“We think Wendell will be a really good complement to Lauri,” Paxson said. “We’ve got Robin in that position already and can bring Wendell in and he can earn his time, his minutes and that’s a good thing for a young player. He’s a rim protector as well. Wendell can run, he’s big and thick and you can’t knock him of his spots. You heard him talk about setting screens for guys. This a young man who will fit in to the team concept we want to have and Chandler the same. In our game today, bigs have to step out and guard; he’s a smart kid and we think he will be really good.
“We (also) needed help at the wing position,” said Paxson. “Gar and I have been talking about the versatility necessary in our game. You see guys like Chandler who can guard different perimeter spots. He addresses a position of need, his ability to rebound the ball and take it off the board and make plays; those things are really valuable in our game today and the way we want to play with pace and uptempo. So he fits.
Paxson emphasized the so called “process” teams mention, talking about patience. Yet he made the distinction from, for example, baseball or some of the NBA experiments with young players dribbling in over four or five years to perfect a core and starting five. In one year over two drafts — and Forman said drafts should remain a building block — the Bulls might just have not only a five-player group going forward but one fans can watch playing together within months.
There was considerable interest in this draft with the last Bulls season pretty much dedicated to adding talent in this draft. One big question came down to the possibilities with promoted Michael Porter Jr., a 6-10 wing with supposed star potential. But he had back surgery which concerned teams. He was once considered a top three pick for the draft. But he dropped with the medical reports, which were not publicly revealed, and the Bulls also passed. He eventually was selected far down at No. 14 by Denver, suggesting red flag warnings in his reports.
There also were rumors the Bulls wanted to trade up in the draft for a chance at a player like center Mohamed Bamba or guard Trae Young. Young went fifth when Atlanta traded down with Dallas, which took Luka Doncic third. Bamba went sixth as somewhat of a surprise to Orlando, whom many believed wanted a point guard.
Paxson and Forman indicated the Bulls believed there was more value in taking the player at No. 22, and that being able to trade up to get Bamba or Young was not worth giving up the draft pick that became Hutchison.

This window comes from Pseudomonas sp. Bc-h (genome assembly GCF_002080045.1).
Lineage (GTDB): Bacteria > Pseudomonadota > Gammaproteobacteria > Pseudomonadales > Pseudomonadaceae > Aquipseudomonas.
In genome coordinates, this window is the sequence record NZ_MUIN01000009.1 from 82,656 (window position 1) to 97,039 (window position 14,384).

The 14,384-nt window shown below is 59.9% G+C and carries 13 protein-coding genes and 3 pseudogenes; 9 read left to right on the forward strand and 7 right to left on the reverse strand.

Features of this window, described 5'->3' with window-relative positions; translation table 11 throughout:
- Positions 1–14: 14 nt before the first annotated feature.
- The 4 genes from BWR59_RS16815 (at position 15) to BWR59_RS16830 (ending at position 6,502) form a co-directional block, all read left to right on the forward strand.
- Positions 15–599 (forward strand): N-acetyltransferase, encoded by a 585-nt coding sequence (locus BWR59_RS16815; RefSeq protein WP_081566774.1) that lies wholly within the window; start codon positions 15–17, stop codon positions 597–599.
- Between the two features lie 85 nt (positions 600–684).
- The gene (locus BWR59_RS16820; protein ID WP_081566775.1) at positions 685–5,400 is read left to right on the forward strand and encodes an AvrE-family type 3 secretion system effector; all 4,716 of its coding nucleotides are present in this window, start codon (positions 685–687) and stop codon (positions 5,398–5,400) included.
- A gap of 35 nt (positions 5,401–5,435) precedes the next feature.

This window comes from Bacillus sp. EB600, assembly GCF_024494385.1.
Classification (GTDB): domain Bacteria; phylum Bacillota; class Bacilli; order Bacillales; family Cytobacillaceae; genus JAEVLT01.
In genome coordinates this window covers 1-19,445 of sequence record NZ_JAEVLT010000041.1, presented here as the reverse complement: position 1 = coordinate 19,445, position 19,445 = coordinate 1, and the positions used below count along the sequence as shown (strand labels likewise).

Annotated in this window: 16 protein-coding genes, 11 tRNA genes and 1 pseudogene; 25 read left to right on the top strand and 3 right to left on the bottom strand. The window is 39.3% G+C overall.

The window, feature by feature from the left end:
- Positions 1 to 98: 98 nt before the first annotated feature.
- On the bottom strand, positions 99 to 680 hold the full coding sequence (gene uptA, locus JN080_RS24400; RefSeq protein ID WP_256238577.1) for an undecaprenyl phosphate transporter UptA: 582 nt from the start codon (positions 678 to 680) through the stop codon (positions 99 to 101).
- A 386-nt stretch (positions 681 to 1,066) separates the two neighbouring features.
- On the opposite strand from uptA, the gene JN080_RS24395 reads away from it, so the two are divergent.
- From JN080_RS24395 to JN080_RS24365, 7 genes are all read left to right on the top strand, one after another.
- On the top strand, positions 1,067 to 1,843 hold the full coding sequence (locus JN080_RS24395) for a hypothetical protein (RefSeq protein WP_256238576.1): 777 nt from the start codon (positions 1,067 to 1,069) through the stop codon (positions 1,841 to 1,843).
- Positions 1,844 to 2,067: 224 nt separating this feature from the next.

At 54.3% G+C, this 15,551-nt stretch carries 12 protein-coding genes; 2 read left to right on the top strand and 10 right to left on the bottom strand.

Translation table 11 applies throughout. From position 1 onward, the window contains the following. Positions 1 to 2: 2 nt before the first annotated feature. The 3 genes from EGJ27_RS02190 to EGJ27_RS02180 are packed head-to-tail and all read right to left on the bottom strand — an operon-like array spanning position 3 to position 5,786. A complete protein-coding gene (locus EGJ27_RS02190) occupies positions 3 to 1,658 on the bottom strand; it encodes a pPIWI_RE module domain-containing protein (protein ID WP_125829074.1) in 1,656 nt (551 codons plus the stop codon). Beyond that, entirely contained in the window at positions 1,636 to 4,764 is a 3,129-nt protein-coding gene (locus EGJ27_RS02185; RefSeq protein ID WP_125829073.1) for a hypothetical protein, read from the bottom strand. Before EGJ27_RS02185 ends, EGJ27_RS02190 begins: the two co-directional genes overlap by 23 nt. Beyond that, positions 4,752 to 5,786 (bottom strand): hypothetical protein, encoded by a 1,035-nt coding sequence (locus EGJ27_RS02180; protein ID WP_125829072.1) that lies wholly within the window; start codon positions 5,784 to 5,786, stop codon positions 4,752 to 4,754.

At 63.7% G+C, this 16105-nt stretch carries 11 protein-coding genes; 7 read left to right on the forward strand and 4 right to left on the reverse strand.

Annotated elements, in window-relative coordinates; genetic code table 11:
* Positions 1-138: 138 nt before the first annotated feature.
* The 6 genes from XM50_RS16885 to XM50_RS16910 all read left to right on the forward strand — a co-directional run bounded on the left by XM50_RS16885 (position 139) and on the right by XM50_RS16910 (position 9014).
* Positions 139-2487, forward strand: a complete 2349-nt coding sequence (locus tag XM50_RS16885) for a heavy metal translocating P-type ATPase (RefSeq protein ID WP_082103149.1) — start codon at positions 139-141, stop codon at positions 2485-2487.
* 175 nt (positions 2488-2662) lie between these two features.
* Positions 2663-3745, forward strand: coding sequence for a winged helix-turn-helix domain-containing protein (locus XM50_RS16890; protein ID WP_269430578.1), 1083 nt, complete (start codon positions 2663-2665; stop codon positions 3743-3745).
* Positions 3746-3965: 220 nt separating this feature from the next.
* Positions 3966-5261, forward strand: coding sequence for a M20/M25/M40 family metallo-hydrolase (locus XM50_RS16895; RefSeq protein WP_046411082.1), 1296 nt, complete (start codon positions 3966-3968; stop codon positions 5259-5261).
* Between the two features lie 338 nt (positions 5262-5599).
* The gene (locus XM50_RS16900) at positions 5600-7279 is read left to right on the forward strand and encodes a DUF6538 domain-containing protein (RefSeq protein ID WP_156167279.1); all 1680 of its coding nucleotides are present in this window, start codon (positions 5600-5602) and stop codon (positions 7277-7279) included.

“We feel we’re in a situation now where to give up draft assets to move up a spot or two didn’t make sense for us the way we are planning,” said Paxson. “As we looked at this draft, a move up didn’t make sense. If value is out there we will jump on it and explore that, but we are in the beginning phases of this.”
Thus it seems like the Bulls aren’t quite yet in the mix for a a serious playoff push, though with the uncertainty in the Eastern Conference and so many teams in phases of rebuilding, the Bulls could easily be in a playoff race next season even with their young group. Though the priority seems to get those players working together since even LaVine, Dunn and Markkanen rarely played together last season.
Though Bamba was ranked somewhat higher in these informal mock draft ratings than Carter Jr., Bamba probably is more of a project given his slight build. Plus, Bamba doesn’t have an offensive component. As for Young, his defensive deficiencies might have proved too burdensome to be offset by his offensive panache. Also, despite the projected high talent ceiling for the raw Jaren Jackson Jr., the price was proving exorbitant with Memphis to move up three spots, a cost of taking on players that might eliminate the Bulls from free agency for years. It’s why after the first two picks with Deandre Ayton and Bagley, it became as much about fit with a team for the next six or seven selections. The Bulls believe they found their own Goldilocks Principle in that this one seems just right.
“This is a process,” Paxson reiterated. “We’ll look at everything. You hope you draft players who can become stars. We believe last year in drafting Lauri he has the potential; he has a long way to go, but we believe he has the potential. A lot of times you start with the draft and that’s the stage we are in, trying to draft to put a core together who we think can play together and win, play hard and compete and play the right way. And we feel we are in the beginning stages of that.”
With perhaps a fairy tale happy ending?